Cardiovascular risk factor prevention in black schoolchildren: two-year results of the "Know Your Body" program

Am J Epidemiol. 1989 Mar;129(3):466-82. doi: 10.1093/oxfordjournals.aje.a115158.


A five-year intervention study of the effectiveness of the "Know Your Body" program in reducing coronary heart disease risk factors among black students in the District of Columbia, who were in grades 4-6 at baseline, was begun in 1983. Nine schools were stratified on socioeconomic status and randomly assigned to control and intervention groups. The "Know Your Body" curriculum focuses on nutrition, fitness, and the prevention of cigarette smoking. At baseline, 1,234 students were eligible for the screening in which the following target risk factors were measured: systolic and diastolic blood pressures, ponderosity index, triceps skinfold thickness, postexercise pulse recovery rate, serum total and high density lipoprotein (HDL) cholesterol, and serum thiocyanate. After two years of intervention, results indicated that the program may have had a favorable impact on the following risk factors: systolic and diastolic pressures, HDL cholesterol, ratio of total to HDL cholesterol, fitness (postexercise pulse recovery rate), and smoking. Significant net changes in the favorable direction also were found for health knowledge and attitude toward smoking. Blood pressure reduction was associated with decreased ponderosity and improved fitness, and increased HDL cholesterol was associated with decreased ponderosity. These results are consistent with other evaluations of the "Know Your Body" program, suggesting that the program may be effective in reducing chronic disease risk in diverse school populations.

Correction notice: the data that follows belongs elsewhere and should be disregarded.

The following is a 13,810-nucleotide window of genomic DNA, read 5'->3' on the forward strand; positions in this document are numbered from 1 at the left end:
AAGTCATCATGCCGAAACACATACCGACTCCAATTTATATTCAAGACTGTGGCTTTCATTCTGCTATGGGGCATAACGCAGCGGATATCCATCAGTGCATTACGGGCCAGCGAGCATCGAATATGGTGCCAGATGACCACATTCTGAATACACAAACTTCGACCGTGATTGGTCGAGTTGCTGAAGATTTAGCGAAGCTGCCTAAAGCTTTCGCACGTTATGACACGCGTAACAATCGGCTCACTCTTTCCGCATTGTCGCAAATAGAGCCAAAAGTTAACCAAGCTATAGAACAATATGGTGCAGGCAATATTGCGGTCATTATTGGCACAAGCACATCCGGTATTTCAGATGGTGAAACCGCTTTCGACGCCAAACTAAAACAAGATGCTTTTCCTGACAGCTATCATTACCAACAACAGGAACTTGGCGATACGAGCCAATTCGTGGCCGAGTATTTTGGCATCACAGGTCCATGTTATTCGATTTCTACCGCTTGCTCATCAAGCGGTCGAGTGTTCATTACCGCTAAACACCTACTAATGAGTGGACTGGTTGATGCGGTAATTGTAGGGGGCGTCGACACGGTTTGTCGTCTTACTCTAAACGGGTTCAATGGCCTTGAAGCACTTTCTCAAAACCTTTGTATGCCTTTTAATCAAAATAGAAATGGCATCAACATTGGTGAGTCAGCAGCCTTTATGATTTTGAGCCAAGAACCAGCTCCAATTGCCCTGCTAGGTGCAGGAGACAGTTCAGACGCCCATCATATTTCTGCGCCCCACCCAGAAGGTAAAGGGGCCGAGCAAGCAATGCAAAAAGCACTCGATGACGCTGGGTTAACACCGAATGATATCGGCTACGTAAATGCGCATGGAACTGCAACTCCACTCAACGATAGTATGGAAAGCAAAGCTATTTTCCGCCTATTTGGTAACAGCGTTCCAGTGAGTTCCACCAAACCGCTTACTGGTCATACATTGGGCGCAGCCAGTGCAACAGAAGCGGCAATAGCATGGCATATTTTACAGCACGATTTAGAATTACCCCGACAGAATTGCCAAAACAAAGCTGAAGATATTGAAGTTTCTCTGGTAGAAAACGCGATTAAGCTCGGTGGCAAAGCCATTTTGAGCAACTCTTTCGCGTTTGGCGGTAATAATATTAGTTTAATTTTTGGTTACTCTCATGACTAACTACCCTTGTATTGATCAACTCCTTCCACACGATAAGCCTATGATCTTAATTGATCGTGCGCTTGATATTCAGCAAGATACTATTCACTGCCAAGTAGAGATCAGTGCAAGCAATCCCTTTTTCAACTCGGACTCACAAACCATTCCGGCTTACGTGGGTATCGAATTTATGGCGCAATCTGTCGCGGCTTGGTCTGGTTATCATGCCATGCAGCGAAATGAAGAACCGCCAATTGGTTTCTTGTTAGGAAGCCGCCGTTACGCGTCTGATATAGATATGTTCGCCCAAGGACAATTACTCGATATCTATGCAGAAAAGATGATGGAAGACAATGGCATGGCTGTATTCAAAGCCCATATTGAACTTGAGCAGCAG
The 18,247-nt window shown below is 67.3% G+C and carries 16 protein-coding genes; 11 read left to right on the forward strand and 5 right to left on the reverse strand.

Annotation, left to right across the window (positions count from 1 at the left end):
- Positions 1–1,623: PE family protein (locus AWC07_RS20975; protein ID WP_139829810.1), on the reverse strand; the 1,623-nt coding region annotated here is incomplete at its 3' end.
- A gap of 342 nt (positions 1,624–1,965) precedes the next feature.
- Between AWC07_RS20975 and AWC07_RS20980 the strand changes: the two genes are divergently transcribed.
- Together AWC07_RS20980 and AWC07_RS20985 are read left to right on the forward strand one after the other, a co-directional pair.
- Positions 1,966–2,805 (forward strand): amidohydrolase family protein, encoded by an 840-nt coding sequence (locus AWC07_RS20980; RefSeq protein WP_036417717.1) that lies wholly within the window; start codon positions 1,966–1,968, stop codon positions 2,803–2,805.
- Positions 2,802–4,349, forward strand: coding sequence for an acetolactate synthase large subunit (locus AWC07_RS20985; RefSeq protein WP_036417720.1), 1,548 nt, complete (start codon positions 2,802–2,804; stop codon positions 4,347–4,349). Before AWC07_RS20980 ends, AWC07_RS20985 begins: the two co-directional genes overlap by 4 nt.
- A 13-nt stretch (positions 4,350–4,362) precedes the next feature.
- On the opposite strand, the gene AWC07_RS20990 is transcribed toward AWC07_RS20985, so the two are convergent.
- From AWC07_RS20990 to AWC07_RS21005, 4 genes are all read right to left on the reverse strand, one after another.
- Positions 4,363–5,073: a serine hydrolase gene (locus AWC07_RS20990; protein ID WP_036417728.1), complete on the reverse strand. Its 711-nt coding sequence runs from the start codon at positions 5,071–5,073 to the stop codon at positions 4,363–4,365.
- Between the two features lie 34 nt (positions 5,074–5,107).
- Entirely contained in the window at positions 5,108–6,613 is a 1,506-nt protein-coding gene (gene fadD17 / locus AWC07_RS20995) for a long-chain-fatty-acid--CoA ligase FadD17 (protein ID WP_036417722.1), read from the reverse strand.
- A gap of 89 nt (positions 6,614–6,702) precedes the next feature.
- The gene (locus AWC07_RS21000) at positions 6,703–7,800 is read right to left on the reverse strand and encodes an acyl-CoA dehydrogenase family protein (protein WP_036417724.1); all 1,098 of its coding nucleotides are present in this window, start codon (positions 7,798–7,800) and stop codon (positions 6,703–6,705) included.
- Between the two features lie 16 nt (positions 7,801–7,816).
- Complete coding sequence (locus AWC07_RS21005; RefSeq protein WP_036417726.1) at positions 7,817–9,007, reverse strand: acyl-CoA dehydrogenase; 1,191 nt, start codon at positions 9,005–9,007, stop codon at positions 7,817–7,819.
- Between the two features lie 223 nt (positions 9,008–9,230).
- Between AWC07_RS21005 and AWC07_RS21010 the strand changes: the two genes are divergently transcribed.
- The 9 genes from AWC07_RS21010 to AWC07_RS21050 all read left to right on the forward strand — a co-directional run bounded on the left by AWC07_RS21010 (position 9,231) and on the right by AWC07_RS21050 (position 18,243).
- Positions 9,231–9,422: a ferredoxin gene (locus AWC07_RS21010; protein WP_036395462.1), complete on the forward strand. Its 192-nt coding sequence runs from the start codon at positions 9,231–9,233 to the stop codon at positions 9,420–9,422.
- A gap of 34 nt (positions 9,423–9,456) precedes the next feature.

Publication types

  • Clinical Trial
  • Randomized Controlled Trial
  • Research Support, U.S. Gov't, P.H.S.

MeSH terms

  • Attitude to Health
  • Black or African American*
  • Blood Pressure
  • Cardiovascular Diseases / prevention & control*
  • Child
  • Cholesterol / blood
  • District of Columbia
  • Female
  • Health Education / methods*
  • Humans
  • Longitudinal Studies
  • Male
  • Risk Factors
  • Schools
  • Skinfold Thickness
  • Smoking / blood
  • Socioeconomic Factors
  • Urban Population


  • Cholesterol